Electromagnetic Pulse Threat Cause for Concern

Electromagnetic Pulse Threat

Electromagnetic Pulse Still a Risk

Three days ago, Secretary of State Hillary Clinton said it could take months for new UN sanctions against Iran. Today, The Wall Street Journal reports that, in addition to China, the Obama administration is increasingly worried about gaining the support of other members of the U.N. Security Council, including Brazil, Turkey and Lebanon. While Iran’s ballistic missile program continues to advance, a long-range nuclear missile might not be the biggest threat Iran presents to the United States.

Iran could place a short-range ballistic missile on one of the thousands of commercial freighters sailing in the Pacific and detonate a warhead high above U.S. territory that could take down 75 percent of our nation’s electrical grid. As Heritage fellow Baker Spring explains such a Electromagnetic Pulse EMP Attack would “cause a cascade of failures throughout the broader infrastructure, including banking systems, energy systems, transportation systems, food production and delivery systems, water systems, emergency services, and–perhaps most damaging–cyberspace.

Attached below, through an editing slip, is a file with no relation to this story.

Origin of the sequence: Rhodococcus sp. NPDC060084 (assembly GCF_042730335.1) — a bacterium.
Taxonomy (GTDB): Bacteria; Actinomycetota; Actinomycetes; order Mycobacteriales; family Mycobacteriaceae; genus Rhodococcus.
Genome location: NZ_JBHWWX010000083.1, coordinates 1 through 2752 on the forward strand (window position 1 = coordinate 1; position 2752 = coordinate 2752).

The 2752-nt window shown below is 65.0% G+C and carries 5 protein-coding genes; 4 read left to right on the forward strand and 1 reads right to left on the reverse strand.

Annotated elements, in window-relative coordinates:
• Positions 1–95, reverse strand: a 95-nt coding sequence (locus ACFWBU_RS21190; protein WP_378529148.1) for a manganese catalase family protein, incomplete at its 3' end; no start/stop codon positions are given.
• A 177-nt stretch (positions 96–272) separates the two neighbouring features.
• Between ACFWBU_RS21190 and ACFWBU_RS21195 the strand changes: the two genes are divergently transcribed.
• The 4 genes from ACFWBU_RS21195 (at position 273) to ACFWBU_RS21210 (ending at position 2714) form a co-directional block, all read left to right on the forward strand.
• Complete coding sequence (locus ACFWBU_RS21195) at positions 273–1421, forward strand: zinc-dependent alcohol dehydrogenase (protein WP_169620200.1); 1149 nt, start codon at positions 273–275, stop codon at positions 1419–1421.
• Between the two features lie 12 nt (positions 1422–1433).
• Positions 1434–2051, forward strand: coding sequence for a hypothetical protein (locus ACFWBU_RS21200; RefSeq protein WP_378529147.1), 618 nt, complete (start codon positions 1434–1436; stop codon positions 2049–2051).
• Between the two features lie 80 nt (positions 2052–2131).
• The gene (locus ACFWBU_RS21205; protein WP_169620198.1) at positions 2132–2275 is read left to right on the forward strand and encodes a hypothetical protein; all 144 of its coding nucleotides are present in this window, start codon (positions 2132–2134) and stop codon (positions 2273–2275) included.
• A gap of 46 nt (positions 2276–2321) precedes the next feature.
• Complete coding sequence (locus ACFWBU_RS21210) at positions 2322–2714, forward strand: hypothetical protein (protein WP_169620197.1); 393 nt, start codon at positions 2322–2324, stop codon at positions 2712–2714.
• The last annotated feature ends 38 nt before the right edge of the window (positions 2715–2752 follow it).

Effectively, the U.S. would be thrown back to the pre-industrial age following a widespread EMP attack.”Congress has already begun to address this threat. They created the Commission to Assess the Threat to the United States from Electromagnetic Pulse EMP Attack, who has since issued reports in 2004 and 2008. The Commission concluded: “EMP is one of a small number of threats that can hold our society at risk of catastrophic consequences.”

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